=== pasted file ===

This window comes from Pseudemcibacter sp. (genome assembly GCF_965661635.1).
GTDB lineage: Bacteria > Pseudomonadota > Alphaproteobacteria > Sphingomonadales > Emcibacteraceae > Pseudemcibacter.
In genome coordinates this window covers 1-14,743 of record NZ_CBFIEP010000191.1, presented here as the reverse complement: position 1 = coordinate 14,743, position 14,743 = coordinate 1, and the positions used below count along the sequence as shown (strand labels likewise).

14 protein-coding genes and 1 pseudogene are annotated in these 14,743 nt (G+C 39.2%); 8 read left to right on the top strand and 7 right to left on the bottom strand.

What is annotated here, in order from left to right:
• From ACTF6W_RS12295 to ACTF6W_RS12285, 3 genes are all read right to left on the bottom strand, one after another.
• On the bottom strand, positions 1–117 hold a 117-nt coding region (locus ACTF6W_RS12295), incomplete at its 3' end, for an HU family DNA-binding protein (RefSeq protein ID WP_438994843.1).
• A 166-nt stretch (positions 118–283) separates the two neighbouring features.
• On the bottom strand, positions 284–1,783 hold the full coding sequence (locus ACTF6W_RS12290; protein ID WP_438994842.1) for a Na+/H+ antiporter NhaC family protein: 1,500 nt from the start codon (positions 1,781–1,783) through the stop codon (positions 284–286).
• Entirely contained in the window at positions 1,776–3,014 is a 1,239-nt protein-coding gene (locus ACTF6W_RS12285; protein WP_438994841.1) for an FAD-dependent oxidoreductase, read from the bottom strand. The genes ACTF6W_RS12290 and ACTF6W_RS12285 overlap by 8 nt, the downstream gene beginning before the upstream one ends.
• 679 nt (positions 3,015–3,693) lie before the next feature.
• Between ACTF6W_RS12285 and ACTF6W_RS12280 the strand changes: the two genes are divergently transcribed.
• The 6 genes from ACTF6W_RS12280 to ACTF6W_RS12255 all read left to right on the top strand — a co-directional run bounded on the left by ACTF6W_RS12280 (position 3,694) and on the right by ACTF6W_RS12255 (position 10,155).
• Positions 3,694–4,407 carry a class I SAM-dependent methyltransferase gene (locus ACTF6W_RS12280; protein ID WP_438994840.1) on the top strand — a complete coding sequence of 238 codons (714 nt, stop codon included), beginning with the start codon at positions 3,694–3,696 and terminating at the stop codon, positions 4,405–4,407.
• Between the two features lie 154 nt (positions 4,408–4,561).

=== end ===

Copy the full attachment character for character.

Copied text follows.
This window comes from Pseudemcibacter sp. (genome assembly GCF_965661635.1).
GTDB lineage: Bacteria > Pseudomonadota > Alphaproteobacteria > Sphingomonadales > Emcibacteraceae > Pseudemcibacter.
In genome coordinates this window covers 1-14,743 of record NZ_CBFIEP010000191.1, presented here as the reverse complement: position 1 = coordinate 14,743, position 14,743 = coordinate 1, and the positions used below count along the sequence as shown (strand labels likewise).

14 protein-coding genes and 1 pseudogene are annotated in these 14,743 nt (G+C 39.2%); 8 read left to right on the top strand and 7 right to left on the bottom strand.

What is annotated here, in order from left to right:
• From ACTF6W_RS12295 to ACTF6W_RS12285, 3 genes are all read right to left on the bottom strand, one after another.
• On the bottom strand, positions 1–117 hold a 117-nt coding region (locus ACTF6W_RS12295), incomplete at its 3' end, for an HU family DNA-binding protein (RefSeq protein ID WP_438994843.1).
• A 166-nt stretch (positions 118–283) separates the two neighbouring features.
• On the bottom strand, positions 284–1,783 hold the full coding sequence (locus ACTF6W_RS12290; protein ID WP_438994842.1) for a Na+/H+ antiporter NhaC family protein: 1,500 nt from the start codon (positions 1,781–1,783) through the stop codon (positions 284–286).
• Entirely contained in the window at positions 1,776–3,014 is a 1,239-nt protein-coding gene (locus ACTF6W_RS12285; protein WP_438994841.1) for an FAD-dependent oxidoreductase, read from the bottom strand. The genes ACTF6W_RS12290 and ACTF6W_RS12285 overlap by 8 nt, the downstream gene beginning before the upstream one ends.
• 679 nt (positions 3,015–3,693) lie before the next feature.
• Between ACTF6W_RS12285 and ACTF6W_RS12280 the strand changes: the two genes are divergently transcribed.
• The 6 genes from ACTF6W_RS12280 to ACTF6W_RS12255 all read left to right on the top strand — a co-directional run bounded on the left by ACTF6W_RS12280 (position 3,694) and on the right by ACTF6W_RS12255 (position 10,155).
• Positions 3,694–4,407 carry a class I SAM-dependent methyltransferase gene (locus ACTF6W_RS12280; protein ID WP_438994840.1) on the top strand — a complete coding sequence of 238 codons (714 nt, stop codon included), beginning with the start codon at positions 3,694–3,696 and terminating at the stop codon, positions 4,405–4,407.
• Between the two features lie 154 nt (positions 4,408–4,561).